For .223 I like 62 grain ammo with normal, not hot, loads. My barrel is a 5.56x45 (mil spec) to handle the hot loads but it's really not worth the extra money they seem to cost. The larger the grain, with same powder amount, the slower the projectile flies. That really doesn't make a difference it's so minimal, ask the coyotes I've shot at 200+ yards.

    The larger the grain of the bullet though the more energy in the impact. Generally 62 grain costs more then your typical 55 grain.
     
  19. nox

    nox I'm actually ok looking... so chill.

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    This is what I'm doing...

    Stag 2h upper
    Stag Lpk
    Delaware Machinery lower (bought 2 since they are so cheap and made locally)
    the usual Magpul bs to finish off the stock and grip.

    Worked out to be a lot cheaper than a complete and I get what I want the first time.
     
  20. nox

    nox I'm actually ok looking... so chill.

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    Very true, but if I'm already at the show might as well. Plus I'm the guy that will go out and buy the weird oddball tool that my friend needs to work on his car as long as I get to keep it later. Just in case...
     
  21. LancerV

    LancerV Something Happened OT Supporter

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    God damn shit gets dumber and dumber by the post
     
  22. Werm

    Werm Guest

    I love how all you ever post is BS. :hsugh:

    What exactly is wrong about my post?

    AND NO FUCKING TROLLING, just post up the "facts" bro :hsugh:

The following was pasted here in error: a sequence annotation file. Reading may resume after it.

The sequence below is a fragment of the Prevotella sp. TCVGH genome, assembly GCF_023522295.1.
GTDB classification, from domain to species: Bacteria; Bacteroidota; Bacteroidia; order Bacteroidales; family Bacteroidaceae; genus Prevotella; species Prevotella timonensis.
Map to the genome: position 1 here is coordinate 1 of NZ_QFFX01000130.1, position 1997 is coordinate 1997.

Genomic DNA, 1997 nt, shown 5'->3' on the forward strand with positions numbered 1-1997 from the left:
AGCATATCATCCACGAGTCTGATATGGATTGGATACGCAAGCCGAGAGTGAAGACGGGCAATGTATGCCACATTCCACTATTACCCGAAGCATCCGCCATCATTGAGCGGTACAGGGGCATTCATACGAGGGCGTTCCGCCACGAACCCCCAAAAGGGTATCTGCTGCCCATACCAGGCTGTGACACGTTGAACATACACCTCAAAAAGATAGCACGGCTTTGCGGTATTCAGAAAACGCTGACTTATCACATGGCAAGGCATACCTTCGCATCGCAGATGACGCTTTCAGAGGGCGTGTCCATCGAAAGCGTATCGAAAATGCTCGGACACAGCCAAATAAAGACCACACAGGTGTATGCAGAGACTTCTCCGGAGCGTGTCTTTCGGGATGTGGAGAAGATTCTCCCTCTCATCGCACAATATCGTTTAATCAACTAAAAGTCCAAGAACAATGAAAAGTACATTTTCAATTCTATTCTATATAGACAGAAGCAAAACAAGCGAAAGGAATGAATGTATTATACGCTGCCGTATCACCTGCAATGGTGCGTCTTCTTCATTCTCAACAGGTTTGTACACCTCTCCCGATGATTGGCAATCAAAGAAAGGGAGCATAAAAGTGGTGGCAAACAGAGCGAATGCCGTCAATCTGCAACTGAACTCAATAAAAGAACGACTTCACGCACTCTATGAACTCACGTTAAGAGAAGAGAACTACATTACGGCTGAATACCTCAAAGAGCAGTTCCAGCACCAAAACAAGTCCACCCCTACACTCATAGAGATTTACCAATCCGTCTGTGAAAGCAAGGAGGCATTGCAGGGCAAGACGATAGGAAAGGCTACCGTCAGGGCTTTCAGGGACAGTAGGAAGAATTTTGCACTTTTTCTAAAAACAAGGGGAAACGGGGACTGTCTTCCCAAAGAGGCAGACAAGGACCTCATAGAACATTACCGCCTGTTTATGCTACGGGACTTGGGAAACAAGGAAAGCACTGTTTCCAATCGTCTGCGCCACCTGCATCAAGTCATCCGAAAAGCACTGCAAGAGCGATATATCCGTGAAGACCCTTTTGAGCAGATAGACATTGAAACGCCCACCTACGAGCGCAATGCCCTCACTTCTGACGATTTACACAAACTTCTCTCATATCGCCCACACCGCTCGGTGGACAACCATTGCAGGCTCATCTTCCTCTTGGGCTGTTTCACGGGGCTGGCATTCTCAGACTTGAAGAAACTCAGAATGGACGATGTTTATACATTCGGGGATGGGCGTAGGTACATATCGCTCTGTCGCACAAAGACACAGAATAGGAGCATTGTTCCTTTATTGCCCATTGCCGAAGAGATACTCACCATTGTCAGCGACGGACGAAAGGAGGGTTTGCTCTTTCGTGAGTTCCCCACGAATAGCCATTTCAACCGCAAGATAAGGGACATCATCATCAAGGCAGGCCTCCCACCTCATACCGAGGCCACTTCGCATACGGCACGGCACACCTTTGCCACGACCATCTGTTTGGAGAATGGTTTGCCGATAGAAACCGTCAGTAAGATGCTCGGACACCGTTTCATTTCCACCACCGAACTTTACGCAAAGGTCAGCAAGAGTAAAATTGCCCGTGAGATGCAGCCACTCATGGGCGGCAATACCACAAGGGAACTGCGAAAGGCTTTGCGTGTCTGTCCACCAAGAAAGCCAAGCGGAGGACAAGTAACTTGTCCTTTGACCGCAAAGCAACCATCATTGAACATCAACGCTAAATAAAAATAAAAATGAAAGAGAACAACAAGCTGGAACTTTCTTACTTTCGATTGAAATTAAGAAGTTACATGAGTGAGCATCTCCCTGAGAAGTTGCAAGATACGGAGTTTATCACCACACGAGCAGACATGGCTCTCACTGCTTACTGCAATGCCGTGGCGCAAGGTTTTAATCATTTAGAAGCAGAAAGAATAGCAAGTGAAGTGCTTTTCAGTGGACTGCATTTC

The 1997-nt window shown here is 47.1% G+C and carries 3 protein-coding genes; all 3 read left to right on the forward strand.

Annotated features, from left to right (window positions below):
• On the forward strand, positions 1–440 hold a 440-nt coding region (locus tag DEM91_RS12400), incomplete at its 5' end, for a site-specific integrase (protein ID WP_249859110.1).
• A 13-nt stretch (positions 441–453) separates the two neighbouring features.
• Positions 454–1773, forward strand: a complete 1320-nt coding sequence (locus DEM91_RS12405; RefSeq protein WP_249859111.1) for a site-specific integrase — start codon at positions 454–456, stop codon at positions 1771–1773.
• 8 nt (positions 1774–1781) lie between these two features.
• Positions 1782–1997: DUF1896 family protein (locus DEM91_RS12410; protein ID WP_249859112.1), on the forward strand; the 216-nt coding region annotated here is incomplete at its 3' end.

23. yar1182

    yar1182 New Member

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    typically the heavier the rifle bullet the longer the bullet is. The longer the bullet the higher it's balistic coefficinet. That means less air resistance, and better characteristics in wind etc.

    Werm not trying to pick on you, but most of the time you have no idea what your talking about.
     
  24. Werm

    Werm Guest

    Every manufacturer produces a variety of different bullet weights, bullet shapes, and materials the bullet is made of. Your statement isn't all that accurate considering this especially shape. Not to mention different manufactures load ammo differently, hotter etc. Higher grain does not mean longer projectile.

    And what I said, about heavier bullets having more energy, is not a lie either. I did not bring up air resistance at close, medium, or long range either. The heavier the bullet the longer it will maintain it's speed over distance, generally. Low grain bullshit ammo is for shooting paper at close to medium range, sorry but that's the truth.

    I really am not trying to pick on you but recheck your info.
     
  25. yar1182

    yar1182 New Member

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    Think about it werm. I kind of know what I'm talking about. The bullet diameter is a constant. In a 223 we are talking with .223 or .224. Where do you think the extra weight/mass goes. It is a longer bullet. I reload my own ammo I know. A 77gr SMK is a lot longer than a 55gr fmj. Yes bullet shape is also a factor but most of the heavier bullets (in 223 for example) are boat tail. A long slender tapered bullet is going to have a high BC.

    A heavier bullet does not nessasaily mean more energy because you have to factor in distance. A lighter bullet at shorter range at a higher FPS can have more energy. For example a 55gr hpbt at 3200 fps is going to have more enegry at 50 yards than a 77gr hpbt going 2650 fps. There will be a distance where the heavier bullet will have more energy because the lighter/shorter bullets lower BC will be a turning point.

    I could get into a disccussion of bullet design but I'll reserve that for another day